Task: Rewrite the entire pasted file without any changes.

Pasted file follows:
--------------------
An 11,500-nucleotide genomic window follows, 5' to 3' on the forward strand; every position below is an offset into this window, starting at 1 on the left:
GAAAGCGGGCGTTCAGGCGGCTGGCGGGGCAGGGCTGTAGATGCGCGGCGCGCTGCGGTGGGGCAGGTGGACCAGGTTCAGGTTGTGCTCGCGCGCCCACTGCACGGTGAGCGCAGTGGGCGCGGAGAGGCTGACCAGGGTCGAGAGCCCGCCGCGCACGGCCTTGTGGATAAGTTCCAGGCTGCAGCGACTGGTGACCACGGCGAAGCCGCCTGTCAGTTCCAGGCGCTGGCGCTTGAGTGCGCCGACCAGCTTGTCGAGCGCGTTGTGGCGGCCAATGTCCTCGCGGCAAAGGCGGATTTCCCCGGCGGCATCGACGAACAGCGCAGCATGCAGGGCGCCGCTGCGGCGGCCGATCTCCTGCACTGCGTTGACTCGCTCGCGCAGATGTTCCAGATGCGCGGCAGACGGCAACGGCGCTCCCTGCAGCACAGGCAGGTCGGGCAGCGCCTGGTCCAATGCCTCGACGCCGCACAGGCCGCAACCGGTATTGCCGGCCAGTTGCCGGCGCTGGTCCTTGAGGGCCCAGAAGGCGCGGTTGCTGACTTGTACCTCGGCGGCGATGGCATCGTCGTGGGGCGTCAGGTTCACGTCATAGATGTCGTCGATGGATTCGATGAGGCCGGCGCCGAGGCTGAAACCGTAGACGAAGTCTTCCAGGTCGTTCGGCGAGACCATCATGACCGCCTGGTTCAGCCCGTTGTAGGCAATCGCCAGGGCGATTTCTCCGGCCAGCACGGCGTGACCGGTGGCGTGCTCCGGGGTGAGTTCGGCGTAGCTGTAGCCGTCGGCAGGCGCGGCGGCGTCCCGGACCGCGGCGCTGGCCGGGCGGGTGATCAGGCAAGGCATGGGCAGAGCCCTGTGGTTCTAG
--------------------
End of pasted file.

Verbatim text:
An 11,500-nucleotide genomic window follows, 5' to 3' on the forward strand; every position below is an offset into this window, starting at 1 on the left:
GAAAGCGGGCGTTCAGGCGGCTGGCGGGGCAGGGCTGTAGATGCGCGGCGCGCTGCGGTGGGGCAGGTGGACCAGGTTCAGGTTGTGCTCGCGCGCCCACTGCACGGTGAGCGCAGTGGGCGCGGAGAGGCTGACCAGGGTCGAGAGCCCGCCGCGCACGGCCTTGTGGATAAGTTCCAGGCTGCAGCGACTGGTGACCACGGCGAAGCCGCCTGTCAGTTCCAGGCGCTGGCGCTTGAGTGCGCCGACCAGCTTGTCGAGCGCGTTGTGGCGGCCAATGTCCTCGCGGCAAAGGCGGATTTCCCCGGCGGCATCGACGAACAGCGCAGCATGCAGGGCGCCGCTGCGGCGGCCGATCTCCTGCACTGCGTTGACTCGCTCGCGCAGATGTTCCAGATGCGCGGCAGACGGCAACGGCGCTCCCTGCAGCACAGGCAGGTCGGGCAGCGCCTGGTCCAATGCCTCGACGCCGCACAGGCCGCAACCGGTATTGCCGGCCAGTTGCCGGCGCTGGTCCTTGAGGGCCCAGAAGGCGCGGTTGCTGACTTGTACCTCGGCGGCGATGGCATCGTCGTGGGGCGTCAGGTTCACGTCATAGATGTCGTCGATGGATTCGATGAGGCCGGCGCCGAGGCTGAAACCGTAGACGAAGTCTTCCAGGTCGTTCGGCGAGACCATCATGACCGCCTGGTTCAGCCCGTTGTAGGCAATCGCCAGGGCGATTTCTCCGGCCAGCACGGCGTGACCGGTGGCGTGCTCCGGGGTGAGTTCGGCGTAGCTGTAGCCGTCGGCAGGCGCGGCGGCGTCCCGGACCGCGGCGCTGGCCGGGCGGGTGATCAGGCAAGGCATGGGCAGAGCCCTGTGGTTCTAG